- Title: Paris makes Turkish opposition journalist an "honorary citizen"
- Date: 8th November 2016
- Summary: ISTANBUL, TURKEY (FILE - MAY 6, 2016) (REUTERS) UNIDENTIFIED MAN AND CAN DUNDAR'S WIFE DILEK DUNDAR HOLDING THE ASSAILANT CARRYING A GUN / ASSAILANT DROPPING THE GUN ON THE GROUND ASSAILANT SURRENDERING TO POLICEMEN CUMHURIYET NEWSPAPER EDITOR IN CHIEF CAN DUNDAR, HIS WIFE DILEK DUNDAR AND CUMHURIYET ANKARA EDITOR ERDEM GUL TALKING POLICEMEN LINING UP
- Embargoed: 23rd November 2016 15:40
- Keywords: Can Dundar Turkey Cumhuriyet Kurds Erdogan
- Location: PARIS, FRANCE
- City: PARIS, FRANCE
- Country: France
- Topics: Government/Politics
- Reuters ID: LVA00357L5HDZ
- Aspect Ratio: 16:9
- Story Text: European condemnation of the crackdown in Turkey that followed the attempted coup in July has come too late, with the country now "burning", the former editor of a leading opposition newspaper said on Tuesday (November 8).
Turkish authorities on Saturday ordered that the editor and senior staff of Cumhuriyet newspaper be arrested pending trial and more pro-Kurdish officials were detained. Critics say President Tayyip Erdogan is out to crush legitimate opposition.
In a show of support, the city of Paris made former editor of Cumhuriyet Can Dundar a citizen of honour in a short ceremony at the Paris town hall.
"I feel honoured and it is a privilege to be an honorary citizen of Paris, which is my dream city, and I accept that as an award not to me but to all the journalists, freedom fighters in Turkey suffering but at the same time struggling against oppression. So it's a solidarity message for them saying that the city of Paris is behind them, stands by them, and at the same time it is a message to the Turkish government saying that the city of Paris is against the oppression," Dundar told Reuters.
"It is a bit late, it's so late. We've been pushing European governments for taking a stand and saying something and being vocal about the oppression in Turkey but they kept silence you know, so, now they are trying to say something, that they are concerned, but it's a bit late to be concerned now because the country is burning at the moment," Dundar added.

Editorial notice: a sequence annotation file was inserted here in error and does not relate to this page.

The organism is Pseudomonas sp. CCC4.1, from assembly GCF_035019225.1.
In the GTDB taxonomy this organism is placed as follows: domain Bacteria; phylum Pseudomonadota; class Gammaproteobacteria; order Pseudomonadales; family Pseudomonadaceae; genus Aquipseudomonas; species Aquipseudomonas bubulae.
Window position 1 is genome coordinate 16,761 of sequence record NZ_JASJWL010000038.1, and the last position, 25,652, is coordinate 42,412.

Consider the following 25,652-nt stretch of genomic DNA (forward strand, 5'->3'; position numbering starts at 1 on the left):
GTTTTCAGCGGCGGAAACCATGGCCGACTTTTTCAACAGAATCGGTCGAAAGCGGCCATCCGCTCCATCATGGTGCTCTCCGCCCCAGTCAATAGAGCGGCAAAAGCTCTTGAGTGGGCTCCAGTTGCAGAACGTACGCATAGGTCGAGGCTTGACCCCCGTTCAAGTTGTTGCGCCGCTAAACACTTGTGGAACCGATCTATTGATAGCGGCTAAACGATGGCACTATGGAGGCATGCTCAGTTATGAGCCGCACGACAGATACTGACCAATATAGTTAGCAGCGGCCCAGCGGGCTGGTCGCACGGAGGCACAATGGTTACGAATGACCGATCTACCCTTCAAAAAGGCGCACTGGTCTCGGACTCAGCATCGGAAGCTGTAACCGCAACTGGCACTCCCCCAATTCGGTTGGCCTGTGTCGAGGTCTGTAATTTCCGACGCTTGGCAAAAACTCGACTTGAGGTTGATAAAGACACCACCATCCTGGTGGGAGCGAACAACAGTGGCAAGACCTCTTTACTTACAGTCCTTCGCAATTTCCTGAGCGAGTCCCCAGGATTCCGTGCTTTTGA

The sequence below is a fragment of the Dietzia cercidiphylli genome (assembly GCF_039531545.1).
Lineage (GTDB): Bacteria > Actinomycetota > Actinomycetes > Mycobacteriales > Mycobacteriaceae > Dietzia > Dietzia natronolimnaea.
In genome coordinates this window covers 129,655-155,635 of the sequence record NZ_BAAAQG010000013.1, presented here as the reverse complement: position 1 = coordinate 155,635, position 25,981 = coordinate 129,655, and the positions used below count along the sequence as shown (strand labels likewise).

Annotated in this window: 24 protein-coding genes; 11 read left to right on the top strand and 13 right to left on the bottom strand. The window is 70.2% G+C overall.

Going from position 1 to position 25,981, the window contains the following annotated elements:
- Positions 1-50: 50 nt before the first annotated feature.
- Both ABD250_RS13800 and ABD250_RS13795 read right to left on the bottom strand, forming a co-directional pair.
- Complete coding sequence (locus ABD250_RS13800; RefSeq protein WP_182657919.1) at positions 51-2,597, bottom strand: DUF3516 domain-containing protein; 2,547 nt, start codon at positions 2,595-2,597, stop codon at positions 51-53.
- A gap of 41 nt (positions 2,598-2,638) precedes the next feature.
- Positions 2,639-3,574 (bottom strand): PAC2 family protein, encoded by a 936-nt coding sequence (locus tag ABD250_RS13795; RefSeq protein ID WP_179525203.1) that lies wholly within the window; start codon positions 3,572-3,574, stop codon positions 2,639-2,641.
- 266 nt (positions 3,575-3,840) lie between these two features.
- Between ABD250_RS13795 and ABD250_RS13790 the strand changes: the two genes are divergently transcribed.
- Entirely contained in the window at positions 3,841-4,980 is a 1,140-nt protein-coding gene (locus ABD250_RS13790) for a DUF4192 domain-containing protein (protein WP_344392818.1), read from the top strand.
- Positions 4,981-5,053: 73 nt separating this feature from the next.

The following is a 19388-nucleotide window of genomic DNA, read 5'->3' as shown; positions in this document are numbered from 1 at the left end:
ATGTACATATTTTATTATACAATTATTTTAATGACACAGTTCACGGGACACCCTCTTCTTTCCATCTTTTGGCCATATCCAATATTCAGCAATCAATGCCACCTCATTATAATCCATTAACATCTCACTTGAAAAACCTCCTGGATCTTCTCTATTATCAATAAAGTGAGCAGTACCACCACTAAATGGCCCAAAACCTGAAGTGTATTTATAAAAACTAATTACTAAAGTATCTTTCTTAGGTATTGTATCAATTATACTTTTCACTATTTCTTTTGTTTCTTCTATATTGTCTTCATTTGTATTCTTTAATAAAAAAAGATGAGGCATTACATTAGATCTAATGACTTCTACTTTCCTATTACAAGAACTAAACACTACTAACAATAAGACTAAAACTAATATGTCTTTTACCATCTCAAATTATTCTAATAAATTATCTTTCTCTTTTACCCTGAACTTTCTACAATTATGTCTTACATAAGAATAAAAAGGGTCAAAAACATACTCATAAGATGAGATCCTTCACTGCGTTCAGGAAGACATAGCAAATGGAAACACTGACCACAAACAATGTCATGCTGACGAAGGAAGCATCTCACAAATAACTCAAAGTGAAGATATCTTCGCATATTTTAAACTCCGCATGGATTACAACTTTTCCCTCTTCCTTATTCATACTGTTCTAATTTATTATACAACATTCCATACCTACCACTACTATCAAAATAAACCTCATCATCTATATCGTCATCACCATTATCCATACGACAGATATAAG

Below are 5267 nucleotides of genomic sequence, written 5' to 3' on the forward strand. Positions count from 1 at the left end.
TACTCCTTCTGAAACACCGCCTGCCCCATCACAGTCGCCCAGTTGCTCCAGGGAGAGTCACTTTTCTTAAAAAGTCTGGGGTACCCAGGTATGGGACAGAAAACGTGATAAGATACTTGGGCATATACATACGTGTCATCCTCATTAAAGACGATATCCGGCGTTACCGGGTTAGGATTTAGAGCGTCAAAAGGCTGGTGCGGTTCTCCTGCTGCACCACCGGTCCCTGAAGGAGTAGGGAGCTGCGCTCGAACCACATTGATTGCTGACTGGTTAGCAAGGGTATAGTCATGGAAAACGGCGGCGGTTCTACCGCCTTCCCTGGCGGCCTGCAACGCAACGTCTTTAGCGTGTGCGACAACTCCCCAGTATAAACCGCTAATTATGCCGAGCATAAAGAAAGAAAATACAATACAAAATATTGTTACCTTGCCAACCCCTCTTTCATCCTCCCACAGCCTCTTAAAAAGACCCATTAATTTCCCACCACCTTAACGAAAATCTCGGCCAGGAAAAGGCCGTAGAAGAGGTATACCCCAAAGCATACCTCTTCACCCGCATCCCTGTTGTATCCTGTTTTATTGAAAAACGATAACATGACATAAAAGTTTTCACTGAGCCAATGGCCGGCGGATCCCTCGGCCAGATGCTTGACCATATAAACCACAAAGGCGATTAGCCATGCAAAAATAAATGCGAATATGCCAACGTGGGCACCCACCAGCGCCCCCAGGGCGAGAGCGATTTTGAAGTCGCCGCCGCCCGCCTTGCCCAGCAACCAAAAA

Speaking to lawmakers, France's Foreign Minister Jean-Marc Ayrault said on Tuesday he was "deeply concerned " by events and that it was time for a "frank and clear" dialogue with Turkey.
"We think that we need to maintain dialogue with Turkey but this dialogue needs to be frank and clear. In particular it is necessary to remember that Turkey is part of the Council of Europe - like us - and that implies the respect of a certain number of fundamental values, the refusal of death penalty for instance. We need Turkey - which is shutting itself away today - to understand that it has no interest to act in that way. If it wants to respect the law, it needs to start by respecting the rule of law," Ayrault said.
In May 2016, an assailant tried to shoot Dundar outside an Istanbul courthouse just before the verdict in his trial on charges of revealing state secrets was due to be announced.
Ankara has drawn stronger criticism in recent days, but European Union diplomats see little prospect of punitive measures.
After an agreement with the EU in March, Turkey has helped to stem the flow of migrants from its shores to the EU via Greece, after a million people arrived last year.
Since the failed coup 170 media organisations have been closed, leaving some 2,500 journalists unemployed, according to the Turkish journalists' association.
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